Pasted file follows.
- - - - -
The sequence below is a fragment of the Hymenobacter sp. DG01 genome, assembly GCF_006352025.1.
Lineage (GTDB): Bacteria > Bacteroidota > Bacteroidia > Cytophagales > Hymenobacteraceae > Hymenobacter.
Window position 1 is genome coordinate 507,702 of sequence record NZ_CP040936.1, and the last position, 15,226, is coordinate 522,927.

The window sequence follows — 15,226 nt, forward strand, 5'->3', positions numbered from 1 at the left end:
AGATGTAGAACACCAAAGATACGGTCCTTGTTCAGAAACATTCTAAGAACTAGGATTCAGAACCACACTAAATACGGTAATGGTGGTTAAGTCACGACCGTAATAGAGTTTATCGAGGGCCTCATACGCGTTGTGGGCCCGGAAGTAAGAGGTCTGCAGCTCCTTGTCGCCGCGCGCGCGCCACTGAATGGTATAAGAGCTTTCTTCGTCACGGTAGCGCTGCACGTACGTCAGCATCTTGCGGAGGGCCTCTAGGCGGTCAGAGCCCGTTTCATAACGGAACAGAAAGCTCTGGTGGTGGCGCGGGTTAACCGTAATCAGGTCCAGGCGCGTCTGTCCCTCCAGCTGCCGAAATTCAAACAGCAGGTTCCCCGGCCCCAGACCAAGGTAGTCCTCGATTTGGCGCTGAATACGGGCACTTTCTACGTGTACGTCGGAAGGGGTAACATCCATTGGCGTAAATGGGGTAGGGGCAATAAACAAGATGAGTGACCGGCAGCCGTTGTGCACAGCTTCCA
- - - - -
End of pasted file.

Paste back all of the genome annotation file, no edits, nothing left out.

The sequence below is a fragment of the Hymenobacter sp. DG01 genome, assembly GCF_006352025.1.
Lineage (GTDB): Bacteria > Bacteroidota > Bacteroidia > Cytophagales > Hymenobacteraceae > Hymenobacter.
Window position 1 is genome coordinate 507,702 of sequence record NZ_CP040936.1, and the last position, 15,226, is coordinate 522,927.

The window sequence follows — 15,226 nt, forward strand, 5'->3', positions numbered from 1 at the left end:
AGATGTAGAACACCAAAGATACGGTCCTTGTTCAGAAACATTCTAAGAACTAGGATTCAGAACCACACTAAATACGGTAATGGTGGTTAAGTCACGACCGTAATAGAGTTTATCGAGGGCCTCATACGCGTTGTGGGCCCGGAAGTAAGAGGTCTGCAGCTCCTTGTCGCCGCGCGCGCGCCACTGAATGGTATAAGAGCTTTCTTCGTCACGGTAGCGCTGCACGTACGTCAGCATCTTGCGGAGGGCCTCTAGGCGGTCAGAGCCCGTTTCATAACGGAACAGAAAGCTCTGGTGGTGGCGCGGGTTAACCGTAATCAGGTCCAGGCGCGTCTGTCCCTCCAGCTGCCGAAATTCAAACAGCAGGTTCCCCGGCCCCAGACCAAGGTAGTCCTCGATTTGGCGCTGAATACGGGCACTTTCTACGTGTACGTCGGAAGGGGTAACATCCATTGGCGTAAATGGGGTAGGGGCAATAAACAAGATGAGTGACCGGCAGCCGTTGTGCACAGCTTCCA